This year we celebrate the 100th anniversary of the 19th Amendment to the U.S. Constitution, which provided for women’s suffrage in all federal elections, and the 150th anniversary of the right of women to vote in Utah. As a territory, Utah extended to women the right to vote in 1870 in a unanimous vote of the legislature (a few weeks after Wyoming, which was the first territory to do so), a right that would not be available at the federal level until 1920.
On January 13, 1870, women from the Utah Territory congregated in an “Indignation Meeting” to protest a federal law against polygamy, a religious practice these women defended. The meeting was organized by the Fifteenth Ward Relief Society of The Church of Jesus Christ of Latter-day Saints. This religious freedom gathering, and similar ones that followed, also called for women to have the right to vote.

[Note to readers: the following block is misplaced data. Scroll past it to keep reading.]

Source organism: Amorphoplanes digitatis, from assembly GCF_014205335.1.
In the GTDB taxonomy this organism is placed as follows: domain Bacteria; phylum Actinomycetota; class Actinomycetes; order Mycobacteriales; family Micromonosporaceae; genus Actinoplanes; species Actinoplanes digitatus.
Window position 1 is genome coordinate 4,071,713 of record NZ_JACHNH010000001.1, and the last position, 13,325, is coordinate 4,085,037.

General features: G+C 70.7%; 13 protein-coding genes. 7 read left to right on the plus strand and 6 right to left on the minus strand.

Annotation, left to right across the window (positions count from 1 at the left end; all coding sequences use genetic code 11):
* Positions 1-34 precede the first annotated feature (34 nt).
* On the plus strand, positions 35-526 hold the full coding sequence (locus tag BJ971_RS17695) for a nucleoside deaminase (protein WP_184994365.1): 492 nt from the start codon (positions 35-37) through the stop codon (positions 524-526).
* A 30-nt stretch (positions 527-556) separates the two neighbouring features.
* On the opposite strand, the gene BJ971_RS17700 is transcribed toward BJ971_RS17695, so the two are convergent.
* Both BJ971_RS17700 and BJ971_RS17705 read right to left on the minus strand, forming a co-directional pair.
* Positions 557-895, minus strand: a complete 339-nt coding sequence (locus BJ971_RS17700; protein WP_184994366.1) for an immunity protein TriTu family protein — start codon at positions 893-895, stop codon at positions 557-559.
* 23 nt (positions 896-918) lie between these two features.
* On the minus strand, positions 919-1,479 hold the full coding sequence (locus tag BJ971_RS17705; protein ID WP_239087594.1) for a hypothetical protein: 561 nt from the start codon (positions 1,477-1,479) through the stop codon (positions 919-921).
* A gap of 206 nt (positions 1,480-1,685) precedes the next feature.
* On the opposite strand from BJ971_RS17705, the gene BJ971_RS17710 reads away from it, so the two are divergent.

Within a month, the territorial legislature unanimously voted to extend to women the right to vote. That right was taken away by Congress the next year as part of anti-polygamy legislation, but when Utah became a state in 1896, women’s suffrage was written into its constitution, making it the third state to allow women to vote.
During the national debate over suffrage, there were faith groups and individual believers on both sides of the issue. But people of faith played a major role.